ESG is a big umbrella term and it can mean different things to different people. There are an unlimited amount of problems in the world and many ways to deal with them: without any focus, it is difficult to have transparent reports and results. Start by defining the problem you are trying to solve or the cause you are fighting for.
2. Do your homework
Now that you have a specific goal in mind, it’s a lot easier to get to work. Spoiler Alert: Not all ESG funds are created equal. If you don’t do your own research or hire someone else on your behalf, make sure you get the impact you think you have.
Take ESG scores for example. These scores are calculated by investment firms who create their own scoring models to assess a company’s ESG impact. If this is your only basis of comparison, it is important to know that a company’s ESG assessment is very subjective and often lacks focus on what is actually being measured.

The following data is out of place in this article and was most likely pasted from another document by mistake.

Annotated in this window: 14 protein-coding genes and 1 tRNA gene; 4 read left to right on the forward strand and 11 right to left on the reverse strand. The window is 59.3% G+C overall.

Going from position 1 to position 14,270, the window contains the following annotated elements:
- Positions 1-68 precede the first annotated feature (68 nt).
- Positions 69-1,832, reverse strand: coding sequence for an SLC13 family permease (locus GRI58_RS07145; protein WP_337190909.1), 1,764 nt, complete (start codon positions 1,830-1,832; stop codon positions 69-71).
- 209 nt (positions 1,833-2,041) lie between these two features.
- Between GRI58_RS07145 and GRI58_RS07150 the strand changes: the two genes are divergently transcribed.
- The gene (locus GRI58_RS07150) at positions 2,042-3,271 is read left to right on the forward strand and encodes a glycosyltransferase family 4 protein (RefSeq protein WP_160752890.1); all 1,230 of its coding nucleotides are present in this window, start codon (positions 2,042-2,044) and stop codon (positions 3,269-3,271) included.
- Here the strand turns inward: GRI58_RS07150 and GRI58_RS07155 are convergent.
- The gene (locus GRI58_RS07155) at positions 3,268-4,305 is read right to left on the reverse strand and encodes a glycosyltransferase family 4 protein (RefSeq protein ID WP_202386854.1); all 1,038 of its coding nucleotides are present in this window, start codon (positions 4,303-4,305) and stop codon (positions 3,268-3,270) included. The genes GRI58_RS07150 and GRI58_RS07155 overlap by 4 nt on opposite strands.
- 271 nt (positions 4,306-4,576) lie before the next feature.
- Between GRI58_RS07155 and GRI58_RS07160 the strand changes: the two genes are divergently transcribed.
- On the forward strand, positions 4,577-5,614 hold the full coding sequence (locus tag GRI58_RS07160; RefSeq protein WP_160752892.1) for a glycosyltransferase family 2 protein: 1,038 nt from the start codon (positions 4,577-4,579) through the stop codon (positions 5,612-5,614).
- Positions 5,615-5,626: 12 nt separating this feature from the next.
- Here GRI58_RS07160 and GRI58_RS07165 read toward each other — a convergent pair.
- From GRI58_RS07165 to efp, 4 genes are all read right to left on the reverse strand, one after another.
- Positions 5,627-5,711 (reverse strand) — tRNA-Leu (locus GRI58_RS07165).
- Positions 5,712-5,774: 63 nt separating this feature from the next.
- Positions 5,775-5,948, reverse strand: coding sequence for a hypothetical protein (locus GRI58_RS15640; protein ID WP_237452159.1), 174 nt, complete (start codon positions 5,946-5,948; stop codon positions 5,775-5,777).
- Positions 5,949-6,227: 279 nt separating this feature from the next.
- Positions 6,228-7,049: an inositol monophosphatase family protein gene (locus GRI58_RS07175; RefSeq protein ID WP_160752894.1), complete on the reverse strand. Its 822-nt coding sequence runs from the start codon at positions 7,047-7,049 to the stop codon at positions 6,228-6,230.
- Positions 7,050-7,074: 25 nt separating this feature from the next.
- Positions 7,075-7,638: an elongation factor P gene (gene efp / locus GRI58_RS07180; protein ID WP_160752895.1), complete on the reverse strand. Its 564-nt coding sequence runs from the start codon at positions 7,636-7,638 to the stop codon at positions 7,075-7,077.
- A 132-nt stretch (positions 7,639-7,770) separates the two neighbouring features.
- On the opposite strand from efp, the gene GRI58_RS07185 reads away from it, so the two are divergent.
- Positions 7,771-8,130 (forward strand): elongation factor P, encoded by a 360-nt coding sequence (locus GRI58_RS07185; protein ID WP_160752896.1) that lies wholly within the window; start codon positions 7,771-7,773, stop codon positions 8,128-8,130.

What may interest you as an investor may not be fully captured in the scores. This is because there are dozens of underlying metrics for each of the ESG parts / scores. For example, in the Social category, or “S”, a score could reflect employee safety, work relationships, business ethics, etc. Not all factors are equally relevant to every company. Many of these variables are not widely available and, if they are, they are not checked. The outputs, or scores, are only as good as the inputs, or “qualifications”. So, before comparing scoreboards, be sure to consider the source.
Even the rating providers themselves do not seem to agree with each other. Search affiliates looked at the top 20
companies in the United States and has shown cases where two suppliers may have valuation differences greater than 25%. Facebook, or now Meta, had an E-score of .77 from one provider and .23 from another. This significant difference is difficult for the average investor to decipher and understand.